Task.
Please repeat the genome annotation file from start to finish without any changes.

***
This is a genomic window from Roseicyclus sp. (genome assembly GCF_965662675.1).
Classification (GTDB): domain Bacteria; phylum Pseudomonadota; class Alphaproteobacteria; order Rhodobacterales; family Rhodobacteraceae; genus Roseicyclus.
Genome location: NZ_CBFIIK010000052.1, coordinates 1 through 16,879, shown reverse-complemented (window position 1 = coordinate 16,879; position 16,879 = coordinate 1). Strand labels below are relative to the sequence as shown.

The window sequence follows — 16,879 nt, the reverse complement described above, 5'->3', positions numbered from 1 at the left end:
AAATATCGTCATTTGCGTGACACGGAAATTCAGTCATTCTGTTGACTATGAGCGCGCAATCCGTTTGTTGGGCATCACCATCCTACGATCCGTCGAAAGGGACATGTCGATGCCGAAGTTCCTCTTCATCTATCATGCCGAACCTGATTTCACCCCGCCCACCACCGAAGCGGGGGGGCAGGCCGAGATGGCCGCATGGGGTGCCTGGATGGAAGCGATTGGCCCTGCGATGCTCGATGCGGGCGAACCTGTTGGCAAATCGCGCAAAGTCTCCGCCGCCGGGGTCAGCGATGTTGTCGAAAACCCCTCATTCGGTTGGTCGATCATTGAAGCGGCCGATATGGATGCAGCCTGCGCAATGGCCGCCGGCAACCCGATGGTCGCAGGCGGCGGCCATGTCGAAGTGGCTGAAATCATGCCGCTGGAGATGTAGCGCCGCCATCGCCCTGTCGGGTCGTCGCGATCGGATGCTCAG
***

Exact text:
This is a genomic window from Roseicyclus sp. (genome assembly GCF_965662675.1).
Classification (GTDB): domain Bacteria; phylum Pseudomonadota; class Alphaproteobacteria; order Rhodobacterales; family Rhodobacteraceae; genus Roseicyclus.
Genome location: NZ_CBFIIK010000052.1, coordinates 1 through 16,879, shown reverse-complemented (window position 1 = coordinate 16,879; position 16,879 = coordinate 1). Strand labels below are relative to the sequence as shown.

The window sequence follows — 16,879 nt, the reverse complement described above, 5'->3', positions numbered from 1 at the left end:
AAATATCGTCATTTGCGTGACACGGAAATTCAGTCATTCTGTTGACTATGAGCGCGCAATCCGTTTGTTGGGCATCACCATCCTACGATCCGTCGAAAGGGACATGTCGATGCCGAAGTTCCTCTTCATCTATCATGCCGAACCTGATTTCACCCCGCCCACCACCGAAGCGGGGGGGCAGGCCGAGATGGCCGCATGGGGTGCCTGGATGGAAGCGATTGGCCCTGCGATGCTCGATGCGGGCGAACCTGTTGGCAAATCGCGCAAAGTCTCCGCCGCCGGGGTCAGCGATGTTGTCGAAAACCCCTCATTCGGTTGGTCGATCATTGAAGCGGCCGATATGGATGCAGCCTGCGCAATGGCCGCCGGCAACCCGATGGTCGCAGGCGGCGGCCATGTCGAAGTGGCTGAAATCATGCCGCTGGAGATGTAGCGCCGCCATCGCCCTGTCGGGTCGTCGCGATCGGATGCTCAG